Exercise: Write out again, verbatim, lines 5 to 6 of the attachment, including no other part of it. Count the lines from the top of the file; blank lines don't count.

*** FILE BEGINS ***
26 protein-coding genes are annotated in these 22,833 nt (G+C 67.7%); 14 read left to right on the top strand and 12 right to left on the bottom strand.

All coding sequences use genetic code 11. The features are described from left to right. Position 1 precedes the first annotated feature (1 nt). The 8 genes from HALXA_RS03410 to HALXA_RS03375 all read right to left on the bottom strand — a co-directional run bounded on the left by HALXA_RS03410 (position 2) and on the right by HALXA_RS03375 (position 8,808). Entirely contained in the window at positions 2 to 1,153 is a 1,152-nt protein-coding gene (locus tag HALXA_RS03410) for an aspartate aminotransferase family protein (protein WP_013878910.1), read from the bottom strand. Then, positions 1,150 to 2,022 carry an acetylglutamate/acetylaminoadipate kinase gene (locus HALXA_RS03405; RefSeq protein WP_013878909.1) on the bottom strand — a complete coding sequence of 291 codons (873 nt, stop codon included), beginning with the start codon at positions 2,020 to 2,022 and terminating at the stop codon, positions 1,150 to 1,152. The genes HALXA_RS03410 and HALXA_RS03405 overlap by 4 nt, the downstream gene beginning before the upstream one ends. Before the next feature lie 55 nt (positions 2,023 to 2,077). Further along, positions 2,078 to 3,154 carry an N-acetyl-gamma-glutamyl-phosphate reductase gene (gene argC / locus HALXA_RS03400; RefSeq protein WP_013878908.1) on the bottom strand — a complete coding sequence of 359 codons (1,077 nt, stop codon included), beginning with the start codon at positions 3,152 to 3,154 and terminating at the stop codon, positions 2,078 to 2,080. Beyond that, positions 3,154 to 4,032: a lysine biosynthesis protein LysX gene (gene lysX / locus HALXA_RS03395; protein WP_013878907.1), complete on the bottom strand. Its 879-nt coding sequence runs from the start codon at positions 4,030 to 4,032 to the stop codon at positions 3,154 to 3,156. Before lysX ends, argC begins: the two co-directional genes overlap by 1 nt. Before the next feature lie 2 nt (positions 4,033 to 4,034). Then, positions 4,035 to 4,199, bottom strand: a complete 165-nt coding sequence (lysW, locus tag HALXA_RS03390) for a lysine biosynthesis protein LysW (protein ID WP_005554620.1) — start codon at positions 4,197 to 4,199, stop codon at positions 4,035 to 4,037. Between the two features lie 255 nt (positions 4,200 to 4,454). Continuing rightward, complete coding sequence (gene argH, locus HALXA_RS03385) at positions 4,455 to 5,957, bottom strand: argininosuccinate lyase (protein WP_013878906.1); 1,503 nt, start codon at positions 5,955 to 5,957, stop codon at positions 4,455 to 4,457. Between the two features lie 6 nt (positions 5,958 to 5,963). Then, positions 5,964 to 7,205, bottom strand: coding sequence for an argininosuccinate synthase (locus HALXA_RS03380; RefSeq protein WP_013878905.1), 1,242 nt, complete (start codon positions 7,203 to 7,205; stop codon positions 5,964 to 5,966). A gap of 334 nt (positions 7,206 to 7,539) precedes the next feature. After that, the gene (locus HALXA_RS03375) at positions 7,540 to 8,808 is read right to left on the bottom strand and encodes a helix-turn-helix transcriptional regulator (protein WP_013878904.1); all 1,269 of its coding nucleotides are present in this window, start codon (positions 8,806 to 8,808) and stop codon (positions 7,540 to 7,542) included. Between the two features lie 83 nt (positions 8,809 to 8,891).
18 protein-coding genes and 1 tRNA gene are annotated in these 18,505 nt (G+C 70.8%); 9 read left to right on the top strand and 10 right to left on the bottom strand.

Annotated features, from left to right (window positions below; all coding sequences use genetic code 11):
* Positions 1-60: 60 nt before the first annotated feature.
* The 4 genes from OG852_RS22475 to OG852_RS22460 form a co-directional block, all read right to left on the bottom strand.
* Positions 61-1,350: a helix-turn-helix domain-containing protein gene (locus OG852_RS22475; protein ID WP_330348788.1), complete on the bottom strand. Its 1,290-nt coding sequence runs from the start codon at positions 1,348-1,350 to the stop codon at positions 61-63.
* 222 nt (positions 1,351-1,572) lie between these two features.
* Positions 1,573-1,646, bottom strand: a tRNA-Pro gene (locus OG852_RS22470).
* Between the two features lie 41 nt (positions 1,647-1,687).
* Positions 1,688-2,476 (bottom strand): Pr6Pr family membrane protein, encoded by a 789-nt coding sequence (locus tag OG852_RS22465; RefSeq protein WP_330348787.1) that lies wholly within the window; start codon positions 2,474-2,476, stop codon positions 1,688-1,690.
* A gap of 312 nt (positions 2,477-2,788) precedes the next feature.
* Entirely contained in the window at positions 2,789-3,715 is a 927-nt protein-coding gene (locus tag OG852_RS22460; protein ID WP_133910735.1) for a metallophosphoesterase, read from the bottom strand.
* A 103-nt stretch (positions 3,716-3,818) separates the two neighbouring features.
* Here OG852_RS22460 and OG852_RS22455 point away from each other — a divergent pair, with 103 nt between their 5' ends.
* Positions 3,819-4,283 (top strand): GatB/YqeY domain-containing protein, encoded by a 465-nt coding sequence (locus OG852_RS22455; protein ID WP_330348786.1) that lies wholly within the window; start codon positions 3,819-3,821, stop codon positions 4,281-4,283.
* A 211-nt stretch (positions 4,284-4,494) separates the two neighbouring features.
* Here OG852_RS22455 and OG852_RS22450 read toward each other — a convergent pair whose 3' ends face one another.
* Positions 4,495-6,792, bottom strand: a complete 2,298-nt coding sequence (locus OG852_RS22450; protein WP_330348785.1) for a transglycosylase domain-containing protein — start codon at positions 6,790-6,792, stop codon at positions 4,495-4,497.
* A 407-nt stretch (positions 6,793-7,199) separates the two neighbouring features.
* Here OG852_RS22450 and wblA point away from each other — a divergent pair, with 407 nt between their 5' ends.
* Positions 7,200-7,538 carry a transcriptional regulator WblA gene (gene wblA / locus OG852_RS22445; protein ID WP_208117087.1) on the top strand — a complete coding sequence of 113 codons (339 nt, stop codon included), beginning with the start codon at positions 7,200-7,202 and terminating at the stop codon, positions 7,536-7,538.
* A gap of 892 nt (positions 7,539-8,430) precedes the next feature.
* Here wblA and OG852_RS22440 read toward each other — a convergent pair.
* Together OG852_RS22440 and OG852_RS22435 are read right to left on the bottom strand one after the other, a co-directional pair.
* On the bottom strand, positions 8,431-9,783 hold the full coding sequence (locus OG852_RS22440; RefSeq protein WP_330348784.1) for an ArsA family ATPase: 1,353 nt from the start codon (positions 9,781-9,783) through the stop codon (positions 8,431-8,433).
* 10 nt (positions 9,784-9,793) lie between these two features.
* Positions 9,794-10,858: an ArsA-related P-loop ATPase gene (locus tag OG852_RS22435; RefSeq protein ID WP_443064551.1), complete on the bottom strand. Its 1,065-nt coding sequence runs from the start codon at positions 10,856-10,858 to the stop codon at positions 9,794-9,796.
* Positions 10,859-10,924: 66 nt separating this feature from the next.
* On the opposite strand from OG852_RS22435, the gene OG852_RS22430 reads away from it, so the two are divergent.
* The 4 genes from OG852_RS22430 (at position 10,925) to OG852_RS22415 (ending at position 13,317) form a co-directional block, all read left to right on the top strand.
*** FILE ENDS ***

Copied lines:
* Positions 1-60: 60 nt before the first annotated feature.
* The 4 genes from OG852_RS22475 to OG852_RS22460 form a co-directional block, all read right to left on the bottom strand.